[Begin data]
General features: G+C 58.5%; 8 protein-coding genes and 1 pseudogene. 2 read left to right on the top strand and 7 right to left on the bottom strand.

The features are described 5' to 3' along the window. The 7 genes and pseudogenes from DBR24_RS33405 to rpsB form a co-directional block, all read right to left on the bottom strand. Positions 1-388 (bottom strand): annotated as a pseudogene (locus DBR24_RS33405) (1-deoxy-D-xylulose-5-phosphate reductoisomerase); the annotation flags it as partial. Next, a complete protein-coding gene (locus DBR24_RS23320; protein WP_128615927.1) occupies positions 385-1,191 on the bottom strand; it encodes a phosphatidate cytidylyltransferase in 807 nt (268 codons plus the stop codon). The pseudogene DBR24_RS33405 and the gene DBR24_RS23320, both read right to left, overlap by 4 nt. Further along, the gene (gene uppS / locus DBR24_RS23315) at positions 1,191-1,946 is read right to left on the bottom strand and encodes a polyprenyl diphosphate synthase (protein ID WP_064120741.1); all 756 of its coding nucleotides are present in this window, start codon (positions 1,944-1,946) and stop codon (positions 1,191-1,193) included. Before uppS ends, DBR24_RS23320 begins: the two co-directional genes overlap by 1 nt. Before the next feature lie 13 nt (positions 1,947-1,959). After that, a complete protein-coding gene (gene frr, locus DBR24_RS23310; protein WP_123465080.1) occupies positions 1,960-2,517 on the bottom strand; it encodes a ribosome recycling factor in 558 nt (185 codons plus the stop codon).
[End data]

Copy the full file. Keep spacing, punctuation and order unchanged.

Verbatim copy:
General features: G+C 58.5%; 8 protein-coding genes and 1 pseudogene. 2 read left to right on the top strand and 7 right to left on the bottom strand.

The features are described 5' to 3' along the window. The 7 genes and pseudogenes from DBR24_RS33405 to rpsB form a co-directional block, all read right to left on the bottom strand. Positions 1-388 (bottom strand): annotated as a pseudogene (locus DBR24_RS33405) (1-deoxy-D-xylulose-5-phosphate reductoisomerase); the annotation flags it as partial. Next, a complete protein-coding gene (locus DBR24_RS23320; protein WP_128615927.1) occupies positions 385-1,191 on the bottom strand; it encodes a phosphatidate cytidylyltransferase in 807 nt (268 codons plus the stop codon). The pseudogene DBR24_RS33405 and the gene DBR24_RS23320, both read right to left, overlap by 4 nt. Further along, the gene (gene uppS / locus DBR24_RS23315) at positions 1,191-1,946 is read right to left on the bottom strand and encodes a polyprenyl diphosphate synthase (protein ID WP_064120741.1); all 756 of its coding nucleotides are present in this window, start codon (positions 1,944-1,946) and stop codon (positions 1,191-1,193) included. Before uppS ends, DBR24_RS23320 begins: the two co-directional genes overlap by 1 nt. Before the next feature lie 13 nt (positions 1,947-1,959). After that, a complete protein-coding gene (gene frr, locus DBR24_RS23310; protein WP_123465080.1) occupies positions 1,960-2,517 on the bottom strand; it encodes a ribosome recycling factor in 558 nt (185 codons plus the stop codon).